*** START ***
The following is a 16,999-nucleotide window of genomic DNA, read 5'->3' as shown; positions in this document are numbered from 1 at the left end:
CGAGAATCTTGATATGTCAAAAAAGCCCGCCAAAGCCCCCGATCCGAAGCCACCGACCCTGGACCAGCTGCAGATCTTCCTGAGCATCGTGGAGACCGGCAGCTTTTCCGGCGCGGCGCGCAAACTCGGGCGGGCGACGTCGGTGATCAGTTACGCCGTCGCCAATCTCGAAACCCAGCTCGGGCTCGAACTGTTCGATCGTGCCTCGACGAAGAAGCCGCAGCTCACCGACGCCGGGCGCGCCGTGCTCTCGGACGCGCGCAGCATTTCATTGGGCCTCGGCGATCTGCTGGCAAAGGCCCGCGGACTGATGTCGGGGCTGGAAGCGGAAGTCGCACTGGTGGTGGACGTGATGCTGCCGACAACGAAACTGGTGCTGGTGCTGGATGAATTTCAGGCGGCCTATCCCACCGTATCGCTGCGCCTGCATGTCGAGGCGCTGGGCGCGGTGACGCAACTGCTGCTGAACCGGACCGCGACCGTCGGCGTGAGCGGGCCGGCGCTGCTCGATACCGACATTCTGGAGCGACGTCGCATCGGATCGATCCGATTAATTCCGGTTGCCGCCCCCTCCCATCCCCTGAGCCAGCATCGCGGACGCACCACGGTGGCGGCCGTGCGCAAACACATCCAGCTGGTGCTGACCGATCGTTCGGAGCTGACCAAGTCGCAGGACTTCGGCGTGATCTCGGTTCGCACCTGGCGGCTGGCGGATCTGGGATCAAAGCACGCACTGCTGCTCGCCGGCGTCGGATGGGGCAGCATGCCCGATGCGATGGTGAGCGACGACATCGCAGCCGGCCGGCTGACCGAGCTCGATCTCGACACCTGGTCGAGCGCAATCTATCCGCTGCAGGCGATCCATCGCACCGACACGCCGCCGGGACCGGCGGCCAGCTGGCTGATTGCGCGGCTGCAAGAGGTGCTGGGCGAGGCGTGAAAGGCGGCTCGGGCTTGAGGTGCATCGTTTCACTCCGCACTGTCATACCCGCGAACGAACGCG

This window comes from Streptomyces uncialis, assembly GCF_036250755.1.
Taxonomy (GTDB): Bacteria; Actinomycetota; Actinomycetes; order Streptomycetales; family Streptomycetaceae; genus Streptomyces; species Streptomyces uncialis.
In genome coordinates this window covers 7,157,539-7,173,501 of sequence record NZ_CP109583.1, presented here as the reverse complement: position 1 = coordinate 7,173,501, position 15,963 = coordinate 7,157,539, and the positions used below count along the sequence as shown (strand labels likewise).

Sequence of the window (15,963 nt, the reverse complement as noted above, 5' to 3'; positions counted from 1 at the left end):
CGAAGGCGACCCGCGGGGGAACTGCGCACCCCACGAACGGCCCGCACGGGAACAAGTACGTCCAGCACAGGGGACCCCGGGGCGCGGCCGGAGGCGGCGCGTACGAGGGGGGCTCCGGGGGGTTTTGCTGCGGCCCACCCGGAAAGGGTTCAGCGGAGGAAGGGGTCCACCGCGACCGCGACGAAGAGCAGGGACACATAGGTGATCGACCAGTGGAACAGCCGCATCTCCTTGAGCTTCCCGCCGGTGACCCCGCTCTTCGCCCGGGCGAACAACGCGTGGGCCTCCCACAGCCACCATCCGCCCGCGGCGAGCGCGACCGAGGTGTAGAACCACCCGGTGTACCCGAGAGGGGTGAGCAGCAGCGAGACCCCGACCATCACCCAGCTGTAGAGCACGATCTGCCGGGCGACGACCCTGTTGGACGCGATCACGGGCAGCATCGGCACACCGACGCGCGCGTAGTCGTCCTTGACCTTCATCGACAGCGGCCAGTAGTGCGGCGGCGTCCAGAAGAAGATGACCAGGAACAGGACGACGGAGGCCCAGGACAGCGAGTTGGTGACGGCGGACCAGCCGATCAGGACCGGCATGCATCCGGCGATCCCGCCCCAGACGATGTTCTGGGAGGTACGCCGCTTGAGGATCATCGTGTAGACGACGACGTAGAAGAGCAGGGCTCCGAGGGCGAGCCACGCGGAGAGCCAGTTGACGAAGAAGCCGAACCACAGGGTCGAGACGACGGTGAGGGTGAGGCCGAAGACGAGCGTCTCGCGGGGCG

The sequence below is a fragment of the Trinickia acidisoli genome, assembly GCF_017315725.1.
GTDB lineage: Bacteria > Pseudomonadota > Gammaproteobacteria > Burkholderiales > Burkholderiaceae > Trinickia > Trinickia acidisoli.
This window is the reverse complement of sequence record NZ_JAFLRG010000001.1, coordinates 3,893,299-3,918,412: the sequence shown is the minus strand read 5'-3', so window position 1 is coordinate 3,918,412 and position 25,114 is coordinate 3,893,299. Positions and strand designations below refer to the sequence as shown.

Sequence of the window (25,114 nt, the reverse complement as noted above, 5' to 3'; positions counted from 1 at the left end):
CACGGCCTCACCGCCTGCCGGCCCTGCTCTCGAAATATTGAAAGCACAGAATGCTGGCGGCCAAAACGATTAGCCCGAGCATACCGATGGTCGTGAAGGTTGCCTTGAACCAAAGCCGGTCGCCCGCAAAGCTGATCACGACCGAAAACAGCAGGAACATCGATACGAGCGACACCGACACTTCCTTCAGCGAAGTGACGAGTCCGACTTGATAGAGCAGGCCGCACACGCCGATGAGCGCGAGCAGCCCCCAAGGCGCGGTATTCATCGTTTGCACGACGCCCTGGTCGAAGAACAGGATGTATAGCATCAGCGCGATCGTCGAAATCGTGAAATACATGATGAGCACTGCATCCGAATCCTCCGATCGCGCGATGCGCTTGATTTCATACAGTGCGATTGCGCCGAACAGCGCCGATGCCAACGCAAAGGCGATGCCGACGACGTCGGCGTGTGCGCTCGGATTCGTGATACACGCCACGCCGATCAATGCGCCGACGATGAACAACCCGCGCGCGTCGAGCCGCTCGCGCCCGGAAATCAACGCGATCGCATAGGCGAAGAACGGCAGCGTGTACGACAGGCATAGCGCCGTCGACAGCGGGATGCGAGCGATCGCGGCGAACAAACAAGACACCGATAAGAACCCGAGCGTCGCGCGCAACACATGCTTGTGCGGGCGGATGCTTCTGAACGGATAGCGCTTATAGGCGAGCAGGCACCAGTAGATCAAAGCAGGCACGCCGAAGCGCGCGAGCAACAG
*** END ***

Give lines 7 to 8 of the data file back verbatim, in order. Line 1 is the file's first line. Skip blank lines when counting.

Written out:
CGAAGGCGACCCGCGGGGGAACTGCGCACCCCACGAACGGCCCGCACGGGAACAAGTACGTCCAGCACAGGGGACCCCGGGGCGCGGCCGGAGGCGGCGCGTACGAGGGGGGCTCCGGGGGGTTTTGCTGCGGCCCACCCGGAAAGGGTTCAGCGGAGGAAGGGGTCCACCGCGACCGCGACGAAGAGCAGGGACACATAGGTGATCGACCAGTGGAACAGCCGCATCTCCTTGAGCTTCCCGCCGGTGACCCCGCTCTTCGCCCGGGCGAACAACGCGTGGGCCTCCCACAGCCACCATCCGCCCGCGGCGAGCGCGACCGAGGTGTAGAACCACCCGGTGTACCCGAGAGGGGTGAGCAGCAGCGAGACCCCGACCATCACCCAGCTGTAGAGCACGATCTGCCGGGCGACGACCCTGTTGGACGCGATCACGGGCAGCATCGGCACACCGACGCGCGCGTAGTCGTCCTTGACCTTCATCGACAGCGGCCAGTAGTGCGGCGGCGTCCAGAAGAAGATGACCAGGAACAGGACGACGGAGGCCCAGGACAGCGAGTTGGTGACGGCGGACCAGCCGATCAGGACCGGCATGCATCCGGCGATCCCGCCCCAGACGATGTTCTGGGAGGTACGCCGCTTGAGGATCATCGTGTAGACGACGACGTAGAAGAGCAGGGCTCCGAGGGCGAGCCACGCGGAGAGCCAGTTGACGAAGAAGCCGAACCACAGGGTCGAGACGACGGTGAGGGTGAGGCCGAAGACGAGCGTCTCGCGGGGCG

The sequence below is a fragment of the Trinickia acidisoli genome, assembly GCF_017315725.1.